Maryland agriculture officials reported this week that a horse from Pennsylvania that appeared in a Maryland horse show on March 15 has tested positive for the equine herpes virus (EHV).

Beautiful horses
Public domain image/Dusan Bicanski

Officials say that none of the horses that were in the Maryland show and none of the horses that live with the sick horse in Pennsylvania are currently exhibiting any signs of illness.

The horse that is sick did not exhibit any symptoms until March 22 and did not exhibit any signs of illness while in Maryland. The officials of the Maryland show have contacted all trainers of horses in the division that the sick horse was shown in to alert them of the risk and recommend they monitor their horses through April 5, which is the end of the 21 day incubation period for equine herpes.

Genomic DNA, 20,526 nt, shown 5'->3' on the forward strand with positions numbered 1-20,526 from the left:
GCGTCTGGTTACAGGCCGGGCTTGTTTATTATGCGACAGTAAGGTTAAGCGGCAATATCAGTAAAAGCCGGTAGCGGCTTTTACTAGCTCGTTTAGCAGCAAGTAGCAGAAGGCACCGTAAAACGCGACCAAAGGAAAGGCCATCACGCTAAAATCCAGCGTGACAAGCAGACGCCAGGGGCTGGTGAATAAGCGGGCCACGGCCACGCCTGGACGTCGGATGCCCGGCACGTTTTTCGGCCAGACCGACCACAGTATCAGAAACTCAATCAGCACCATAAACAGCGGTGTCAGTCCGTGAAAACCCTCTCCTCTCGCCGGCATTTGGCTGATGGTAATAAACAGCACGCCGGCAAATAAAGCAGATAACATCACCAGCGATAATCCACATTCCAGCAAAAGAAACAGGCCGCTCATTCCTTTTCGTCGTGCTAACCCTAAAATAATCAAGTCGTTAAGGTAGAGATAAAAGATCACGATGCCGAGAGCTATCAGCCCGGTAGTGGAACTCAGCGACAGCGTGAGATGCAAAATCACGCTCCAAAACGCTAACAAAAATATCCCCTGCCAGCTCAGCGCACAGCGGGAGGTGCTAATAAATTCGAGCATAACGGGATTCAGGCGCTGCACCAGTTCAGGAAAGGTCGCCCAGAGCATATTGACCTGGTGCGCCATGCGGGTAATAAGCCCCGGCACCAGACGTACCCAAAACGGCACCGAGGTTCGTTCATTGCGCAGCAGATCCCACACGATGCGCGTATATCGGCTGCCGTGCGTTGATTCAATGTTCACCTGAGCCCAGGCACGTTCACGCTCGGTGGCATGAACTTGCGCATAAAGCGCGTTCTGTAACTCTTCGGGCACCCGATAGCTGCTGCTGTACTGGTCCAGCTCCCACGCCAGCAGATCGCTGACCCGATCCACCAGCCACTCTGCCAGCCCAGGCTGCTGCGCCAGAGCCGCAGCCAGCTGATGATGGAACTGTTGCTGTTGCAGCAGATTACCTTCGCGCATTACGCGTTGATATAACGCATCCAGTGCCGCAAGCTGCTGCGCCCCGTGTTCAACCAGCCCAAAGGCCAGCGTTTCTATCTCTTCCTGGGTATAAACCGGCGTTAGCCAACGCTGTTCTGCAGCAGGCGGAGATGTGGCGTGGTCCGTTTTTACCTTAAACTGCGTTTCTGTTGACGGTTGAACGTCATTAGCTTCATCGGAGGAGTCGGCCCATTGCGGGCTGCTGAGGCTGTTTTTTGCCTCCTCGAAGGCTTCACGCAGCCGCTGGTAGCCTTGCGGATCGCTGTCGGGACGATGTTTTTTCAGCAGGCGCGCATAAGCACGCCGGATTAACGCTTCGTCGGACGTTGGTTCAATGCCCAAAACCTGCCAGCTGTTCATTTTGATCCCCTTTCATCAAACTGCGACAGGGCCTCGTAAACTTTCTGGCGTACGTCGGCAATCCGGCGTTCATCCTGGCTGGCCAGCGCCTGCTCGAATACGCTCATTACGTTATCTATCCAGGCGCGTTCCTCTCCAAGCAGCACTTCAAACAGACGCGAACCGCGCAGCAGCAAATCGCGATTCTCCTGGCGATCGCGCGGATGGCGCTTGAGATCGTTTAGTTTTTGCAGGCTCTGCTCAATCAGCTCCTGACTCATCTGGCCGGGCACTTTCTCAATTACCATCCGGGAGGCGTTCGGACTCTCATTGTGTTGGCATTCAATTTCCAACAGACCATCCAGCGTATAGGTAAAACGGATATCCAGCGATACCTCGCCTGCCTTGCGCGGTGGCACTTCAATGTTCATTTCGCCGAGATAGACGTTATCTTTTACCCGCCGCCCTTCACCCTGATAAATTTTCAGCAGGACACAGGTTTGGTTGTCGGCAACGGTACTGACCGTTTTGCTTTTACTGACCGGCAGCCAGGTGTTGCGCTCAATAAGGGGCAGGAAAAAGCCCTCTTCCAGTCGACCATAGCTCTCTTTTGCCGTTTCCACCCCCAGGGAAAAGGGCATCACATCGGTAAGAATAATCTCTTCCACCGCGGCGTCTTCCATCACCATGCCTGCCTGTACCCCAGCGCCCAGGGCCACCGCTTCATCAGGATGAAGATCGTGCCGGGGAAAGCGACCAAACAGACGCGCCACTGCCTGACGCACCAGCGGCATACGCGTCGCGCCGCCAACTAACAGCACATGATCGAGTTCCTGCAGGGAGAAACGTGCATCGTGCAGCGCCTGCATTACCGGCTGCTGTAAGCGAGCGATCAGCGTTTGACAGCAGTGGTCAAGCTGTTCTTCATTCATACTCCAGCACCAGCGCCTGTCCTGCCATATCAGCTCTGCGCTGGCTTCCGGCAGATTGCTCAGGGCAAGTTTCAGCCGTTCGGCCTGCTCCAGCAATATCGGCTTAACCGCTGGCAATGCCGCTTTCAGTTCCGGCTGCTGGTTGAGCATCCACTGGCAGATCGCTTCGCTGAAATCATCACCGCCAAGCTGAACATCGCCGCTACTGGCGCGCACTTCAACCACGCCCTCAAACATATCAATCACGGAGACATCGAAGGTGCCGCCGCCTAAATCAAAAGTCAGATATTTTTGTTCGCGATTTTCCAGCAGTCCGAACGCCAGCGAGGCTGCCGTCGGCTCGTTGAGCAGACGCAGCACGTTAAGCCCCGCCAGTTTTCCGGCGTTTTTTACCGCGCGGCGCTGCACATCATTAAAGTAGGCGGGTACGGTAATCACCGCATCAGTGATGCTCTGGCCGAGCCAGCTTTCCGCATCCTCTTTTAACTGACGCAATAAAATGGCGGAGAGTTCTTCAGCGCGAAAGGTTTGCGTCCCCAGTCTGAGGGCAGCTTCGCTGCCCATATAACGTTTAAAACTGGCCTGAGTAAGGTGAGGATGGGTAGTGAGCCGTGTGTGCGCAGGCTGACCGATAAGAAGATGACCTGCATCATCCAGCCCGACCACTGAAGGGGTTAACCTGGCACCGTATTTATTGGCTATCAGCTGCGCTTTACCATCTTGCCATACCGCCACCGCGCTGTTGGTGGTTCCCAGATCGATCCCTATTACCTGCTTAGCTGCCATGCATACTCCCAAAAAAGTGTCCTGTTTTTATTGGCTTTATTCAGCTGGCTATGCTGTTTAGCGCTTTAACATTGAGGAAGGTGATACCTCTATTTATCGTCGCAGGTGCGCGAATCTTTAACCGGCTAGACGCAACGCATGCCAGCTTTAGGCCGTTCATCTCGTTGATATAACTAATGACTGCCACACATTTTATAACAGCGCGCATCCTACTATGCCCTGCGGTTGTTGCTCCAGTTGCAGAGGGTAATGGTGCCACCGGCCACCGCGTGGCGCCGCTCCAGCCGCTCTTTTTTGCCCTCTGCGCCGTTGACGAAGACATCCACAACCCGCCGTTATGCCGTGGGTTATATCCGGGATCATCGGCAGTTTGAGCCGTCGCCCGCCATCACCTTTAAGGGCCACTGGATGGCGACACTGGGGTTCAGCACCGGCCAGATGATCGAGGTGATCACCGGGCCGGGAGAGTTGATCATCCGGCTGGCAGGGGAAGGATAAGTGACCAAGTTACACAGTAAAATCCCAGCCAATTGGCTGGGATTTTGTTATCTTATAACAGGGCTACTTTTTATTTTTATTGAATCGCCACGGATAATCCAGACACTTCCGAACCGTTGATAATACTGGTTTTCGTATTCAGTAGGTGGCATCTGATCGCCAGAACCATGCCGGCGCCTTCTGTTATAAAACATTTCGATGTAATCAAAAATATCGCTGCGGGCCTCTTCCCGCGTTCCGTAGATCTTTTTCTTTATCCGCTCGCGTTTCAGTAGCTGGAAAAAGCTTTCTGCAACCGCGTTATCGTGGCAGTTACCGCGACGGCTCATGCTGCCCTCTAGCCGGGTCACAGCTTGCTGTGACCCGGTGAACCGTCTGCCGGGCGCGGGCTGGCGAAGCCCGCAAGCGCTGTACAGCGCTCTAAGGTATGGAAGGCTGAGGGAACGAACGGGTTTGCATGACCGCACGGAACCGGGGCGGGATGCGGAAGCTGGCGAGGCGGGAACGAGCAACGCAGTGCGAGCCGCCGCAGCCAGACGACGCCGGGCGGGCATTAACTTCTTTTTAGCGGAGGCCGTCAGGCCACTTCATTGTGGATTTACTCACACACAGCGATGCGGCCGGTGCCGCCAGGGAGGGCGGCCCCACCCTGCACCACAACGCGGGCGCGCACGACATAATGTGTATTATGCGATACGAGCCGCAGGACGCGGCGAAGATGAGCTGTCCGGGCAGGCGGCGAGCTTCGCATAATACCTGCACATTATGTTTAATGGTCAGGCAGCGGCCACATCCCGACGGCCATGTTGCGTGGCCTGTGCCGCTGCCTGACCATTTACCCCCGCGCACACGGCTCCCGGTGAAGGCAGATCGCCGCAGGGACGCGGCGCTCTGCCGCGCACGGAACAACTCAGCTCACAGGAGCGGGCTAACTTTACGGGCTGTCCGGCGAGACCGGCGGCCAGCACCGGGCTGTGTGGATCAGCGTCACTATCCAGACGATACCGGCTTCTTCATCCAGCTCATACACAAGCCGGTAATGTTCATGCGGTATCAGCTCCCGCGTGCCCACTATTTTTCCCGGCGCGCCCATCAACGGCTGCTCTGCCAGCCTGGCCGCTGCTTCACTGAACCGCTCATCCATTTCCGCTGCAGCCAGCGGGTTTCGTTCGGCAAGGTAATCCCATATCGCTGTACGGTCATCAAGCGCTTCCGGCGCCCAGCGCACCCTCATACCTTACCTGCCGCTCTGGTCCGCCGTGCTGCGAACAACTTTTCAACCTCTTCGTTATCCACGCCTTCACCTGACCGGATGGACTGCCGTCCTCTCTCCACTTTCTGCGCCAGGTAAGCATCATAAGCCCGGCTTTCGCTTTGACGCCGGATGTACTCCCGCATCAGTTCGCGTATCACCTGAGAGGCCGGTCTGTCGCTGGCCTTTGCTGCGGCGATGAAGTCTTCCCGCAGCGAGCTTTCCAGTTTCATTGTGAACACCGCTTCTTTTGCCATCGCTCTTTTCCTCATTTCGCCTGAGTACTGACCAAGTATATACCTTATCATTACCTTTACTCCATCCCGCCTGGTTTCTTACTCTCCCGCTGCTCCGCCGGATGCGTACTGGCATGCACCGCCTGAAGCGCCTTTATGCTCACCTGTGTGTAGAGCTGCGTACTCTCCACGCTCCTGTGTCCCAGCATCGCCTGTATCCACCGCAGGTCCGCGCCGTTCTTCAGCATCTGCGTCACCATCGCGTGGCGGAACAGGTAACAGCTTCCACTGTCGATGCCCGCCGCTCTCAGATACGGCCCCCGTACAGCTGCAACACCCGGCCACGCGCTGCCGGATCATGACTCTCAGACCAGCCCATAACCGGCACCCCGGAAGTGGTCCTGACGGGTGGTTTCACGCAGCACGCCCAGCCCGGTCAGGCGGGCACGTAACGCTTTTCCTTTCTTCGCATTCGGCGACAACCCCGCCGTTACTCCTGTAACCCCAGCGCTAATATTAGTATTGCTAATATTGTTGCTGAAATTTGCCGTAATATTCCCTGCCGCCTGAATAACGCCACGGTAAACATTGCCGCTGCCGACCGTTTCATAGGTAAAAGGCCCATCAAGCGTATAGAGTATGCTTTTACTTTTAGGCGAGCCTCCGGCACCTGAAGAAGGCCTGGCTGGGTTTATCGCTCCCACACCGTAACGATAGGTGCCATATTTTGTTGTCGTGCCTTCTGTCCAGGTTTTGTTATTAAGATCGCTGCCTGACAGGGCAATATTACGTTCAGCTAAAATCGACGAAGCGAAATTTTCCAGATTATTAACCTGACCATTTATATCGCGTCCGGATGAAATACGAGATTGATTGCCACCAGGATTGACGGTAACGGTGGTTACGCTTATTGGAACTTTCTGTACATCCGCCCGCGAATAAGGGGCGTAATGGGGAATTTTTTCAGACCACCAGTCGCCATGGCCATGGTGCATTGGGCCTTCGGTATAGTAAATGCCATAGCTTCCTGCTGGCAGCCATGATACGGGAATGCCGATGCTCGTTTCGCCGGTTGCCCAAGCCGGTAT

One horse that was reported to the Maryland Department of Agriculture (MDA) with a fever on March 29 tested negative for EHV.

Equine Herpes Virus is highly contagious among horses. Llamas and alpacas are occasionally affected but the virus poses no health threat to humans. Symptoms frequently associated with EHV infection in horses include a fever (>101.5 F), incoordination, hind-end weakness, lethargy, incontinence and diminished tail tone.

The virus is easily spread by airborne transmission, horse to horse contact and through contact with nasal secretions on equipment, tack, feed and other surfaces.

People can spread the virus to horses by means of contaminated hands, clothing, shoes and vehicles. Currently, there is no equine vaccine to protect against the neurological strain of the EHV virus.